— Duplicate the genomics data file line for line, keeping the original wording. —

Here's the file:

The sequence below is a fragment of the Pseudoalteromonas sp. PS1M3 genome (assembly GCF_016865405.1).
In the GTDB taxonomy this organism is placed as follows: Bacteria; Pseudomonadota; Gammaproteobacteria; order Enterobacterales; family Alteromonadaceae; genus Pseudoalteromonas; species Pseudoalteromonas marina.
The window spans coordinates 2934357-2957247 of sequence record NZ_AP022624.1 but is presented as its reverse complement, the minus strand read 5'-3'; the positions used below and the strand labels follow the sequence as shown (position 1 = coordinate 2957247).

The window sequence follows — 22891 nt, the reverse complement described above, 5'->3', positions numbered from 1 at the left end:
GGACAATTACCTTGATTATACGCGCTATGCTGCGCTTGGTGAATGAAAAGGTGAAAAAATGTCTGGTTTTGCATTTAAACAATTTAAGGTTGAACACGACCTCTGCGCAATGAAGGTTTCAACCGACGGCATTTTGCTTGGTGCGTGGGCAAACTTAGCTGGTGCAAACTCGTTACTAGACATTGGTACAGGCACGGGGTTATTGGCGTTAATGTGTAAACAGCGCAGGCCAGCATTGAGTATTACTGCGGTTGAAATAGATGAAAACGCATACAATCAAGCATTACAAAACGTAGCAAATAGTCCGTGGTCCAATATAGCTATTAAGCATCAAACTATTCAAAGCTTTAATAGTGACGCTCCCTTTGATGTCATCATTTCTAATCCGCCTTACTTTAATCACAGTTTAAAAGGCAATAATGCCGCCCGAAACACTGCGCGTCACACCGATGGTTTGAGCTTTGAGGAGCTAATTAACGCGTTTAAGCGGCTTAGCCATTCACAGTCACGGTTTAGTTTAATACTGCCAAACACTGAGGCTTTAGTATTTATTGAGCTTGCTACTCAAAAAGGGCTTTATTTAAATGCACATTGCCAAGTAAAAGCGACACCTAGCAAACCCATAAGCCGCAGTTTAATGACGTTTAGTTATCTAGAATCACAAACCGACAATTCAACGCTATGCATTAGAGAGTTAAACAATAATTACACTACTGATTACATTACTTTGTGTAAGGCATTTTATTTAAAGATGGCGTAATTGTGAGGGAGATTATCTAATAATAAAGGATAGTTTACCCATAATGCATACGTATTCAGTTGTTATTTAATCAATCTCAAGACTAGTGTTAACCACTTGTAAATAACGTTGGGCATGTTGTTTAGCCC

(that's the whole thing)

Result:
The sequence below is a fragment of the Pseudoalteromonas sp. PS1M3 genome (assembly GCF_016865405.1).
In the GTDB taxonomy this organism is placed as follows: Bacteria; Pseudomonadota; Gammaproteobacteria; order Enterobacterales; family Alteromonadaceae; genus Pseudoalteromonas; species Pseudoalteromonas marina.
The window spans coordinates 2934357-2957247 of sequence record NZ_AP022624.1 but is presented as its reverse complement, the minus strand read 5'-3'; the positions used below and the strand labels follow the sequence as shown (position 1 = coordinate 2957247).

The window sequence follows — 22891 nt, the reverse complement described above, 5'->3', positions numbered from 1 at the left end:
GGACAATTACCTTGATTATACGCGCTATGCTGCGCTTGGTGAATGAAAAGGTGAAAAAATGTCTGGTTTTGCATTTAAACAATTTAAGGTTGAACACGACCTCTGCGCAATGAAGGTTTCAACCGACGGCATTTTGCTTGGTGCGTGGGCAAACTTAGCTGGTGCAAACTCGTTACTAGACATTGGTACAGGCACGGGGTTATTGGCGTTAATGTGTAAACAGCGCAGGCCAGCATTGAGTATTACTGCGGTTGAAATAGATGAAAACGCATACAATCAAGCATTACAAAACGTAGCAAATAGTCCGTGGTCCAATATAGCTATTAAGCATCAAACTATTCAAAGCTTTAATAGTGACGCTCCCTTTGATGTCATCATTTCTAATCCGCCTTACTTTAATCACAGTTTAAAAGGCAATAATGCCGCCCGAAACACTGCGCGTCACACCGATGGTTTGAGCTTTGAGGAGCTAATTAACGCGTTTAAGCGGCTTAGCCATTCACAGTCACGGTTTAGTTTAATACTGCCAAACACTGAGGCTTTAGTATTTATTGAGCTTGCTACTCAAAAAGGGCTTTATTTAAATGCACATTGCCAAGTAAAAGCGACACCTAGCAAACCCATAAGCCGCAGTTTAATGACGTTTAGTTATCTAGAATCACAAACCGACAATTCAACGCTATGCATTAGAGAGTTAAACAATAATTACACTACTGATTACATTACTTTGTGTAAGGCATTTTATTTAAAGATGGCGTAATTGTGAGGGAGATTATCTAATAATAAAGGATAGTTTACCCATAATGCATACGTATTCAGTTGTTATTTAATCAATCTCAAGACTAGTGTTAACCACTTGTAAATAACGTTGGGCATGTTGTTTAGCCC